Catholic Diocese of Spokane, Washington



From the

Official News Magazine of the Diocese of Spokane

Deacon Eric Meisfjord, Editor
P.O. Box 48, Spokane WA 99210
(509) 358-7340; FAX: (509) 358-7302


The Question Box

by Father I.J. Mikulski

(From the Oct. 22, 2009 edition of the Inland Register)

Father I.J. Mikulski Q. I learned somewhere, possibly from home, that the last line in the Lord’s Prayer, “For thine is the kingdom,” and so on, was added by Martin Luther. Also I noticed it was sung that way during the formal reception for Pope Benedict. Was that the original version of the Our Father?

A. The origin of that line is quite simple. It’s a marginal gloss that found its way into the original text by some bored, careless or deliberate copier. Scripture scholars can spot a gloss across a crowded room.

“For thine is the kingdom, the power...” (Matthew 6:9) was the familiar ending to many Jewish liturgies for centuries, the kind of line people knew by heart while pausing for silent prayer or looking for the next reading.

One day, an unknown copier wrote that familiar Jewish line in the margin of his page as a nice personal comment. Another copier inserted it into the main text right after “deliver us from evil” because it seemed like a good fit. In those days all Scriptures were hand-written.

Fast forward to the King James version (1611) where that line had become embedded in Matthew’s text for many years. But not any more. Protestant scholars agree it’s a gloss, so once more it’s just a footnote.

The Catholic Bible, based on the Septuagint-Vulgate work of St. Jerome, didn’t insert that line anywhere.

It’s not correct to refer to the Protestant Lord’s Prayer or the Catholic Our Father. We have the same prayer with a dash of Jewish liturgy: “For thine is the kingdom, the power and the glory....”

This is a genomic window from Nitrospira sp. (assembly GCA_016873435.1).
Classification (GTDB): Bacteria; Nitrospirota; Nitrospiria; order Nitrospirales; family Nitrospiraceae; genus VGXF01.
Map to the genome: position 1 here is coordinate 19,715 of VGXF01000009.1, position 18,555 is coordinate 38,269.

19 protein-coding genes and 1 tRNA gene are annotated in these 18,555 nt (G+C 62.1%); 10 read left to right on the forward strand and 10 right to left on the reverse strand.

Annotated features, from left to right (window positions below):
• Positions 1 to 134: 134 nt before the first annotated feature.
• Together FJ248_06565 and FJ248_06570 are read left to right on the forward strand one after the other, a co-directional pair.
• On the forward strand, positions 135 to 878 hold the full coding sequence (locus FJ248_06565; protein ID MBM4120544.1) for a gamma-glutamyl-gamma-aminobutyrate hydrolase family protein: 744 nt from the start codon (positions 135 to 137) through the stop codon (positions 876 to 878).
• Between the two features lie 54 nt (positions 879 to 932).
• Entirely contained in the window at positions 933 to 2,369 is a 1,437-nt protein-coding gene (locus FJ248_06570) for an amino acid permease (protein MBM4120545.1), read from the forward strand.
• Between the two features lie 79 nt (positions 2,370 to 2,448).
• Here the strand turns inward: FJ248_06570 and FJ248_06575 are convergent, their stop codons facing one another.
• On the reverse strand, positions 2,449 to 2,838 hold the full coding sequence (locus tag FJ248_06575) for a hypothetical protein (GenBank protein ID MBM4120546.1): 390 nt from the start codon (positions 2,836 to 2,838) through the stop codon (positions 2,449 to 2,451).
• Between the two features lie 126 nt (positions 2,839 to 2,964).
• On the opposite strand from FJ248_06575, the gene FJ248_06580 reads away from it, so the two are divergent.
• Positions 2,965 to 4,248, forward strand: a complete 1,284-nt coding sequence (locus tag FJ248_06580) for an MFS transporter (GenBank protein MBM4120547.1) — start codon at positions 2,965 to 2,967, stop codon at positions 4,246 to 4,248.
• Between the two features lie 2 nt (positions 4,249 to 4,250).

Q. They’re going after the Shroud of Turin again. I don’t know what to think. If they some day agree it really is the burial cloth of Jesus, what will happen to our Good Friday Mass and devotions like the Stations? Personally, I hope and pray they can prove its his real burial sheet.

A. The shroud, genuine or fictitious, is not a point of doctrine. That piece of linen cloth did not appear until the seventh century and it might take another seven centuries to show, beyond a reasonable doubt, that it’s the real article, or not.

Scientists do what they must do. There was a time when they were nearly certain the cloth was genuine. Whatever they decide will have no effect on Catholic practice, because our liturgy is based on the person of Jesus Christ, not his burial cloth.

Q. As I attended a Protestant service I happened to hear their creed in which they said they believe in the “holy Catholic church.” I was told that’s their real basic creed. How does that happen?

A. The Greek word katholikos means universal. St. Ignatius (d. 107) was the successor to St. Peter as bishop of Antioch, Syria. On his way to Rome for his execution he wrote seven letters to the faith communities under his care. He used the word universal to describe this new church as everyone’s choice. In Greek or English, it’s our Katholikos creed.

His people in Antioch celebrated his memory as early as the fourth century. In one of his letters he said, “I plead with you. Show me no untimely kindness. Let me be food for the wild beasts. I am God’s wheat and I shall be ground by their teeth. Pray to Christ for me that the animals will be the means of making me a sacrificial victim for God.”

But I digress.

Q. You have never explained how you write your Q. & A. column. As a regular reader may I ask this personal Q? How do you choose what to write?

A. Well, the Q.B. scrivener begins by opening the mail. Anonymous letters are tossed out. Nameless is worthless.

We try to get a good mix of ideas. Scripture is always a kindred topic open to wide interpretation. Doctrine. Canon law, too.

God is good and people are nice.


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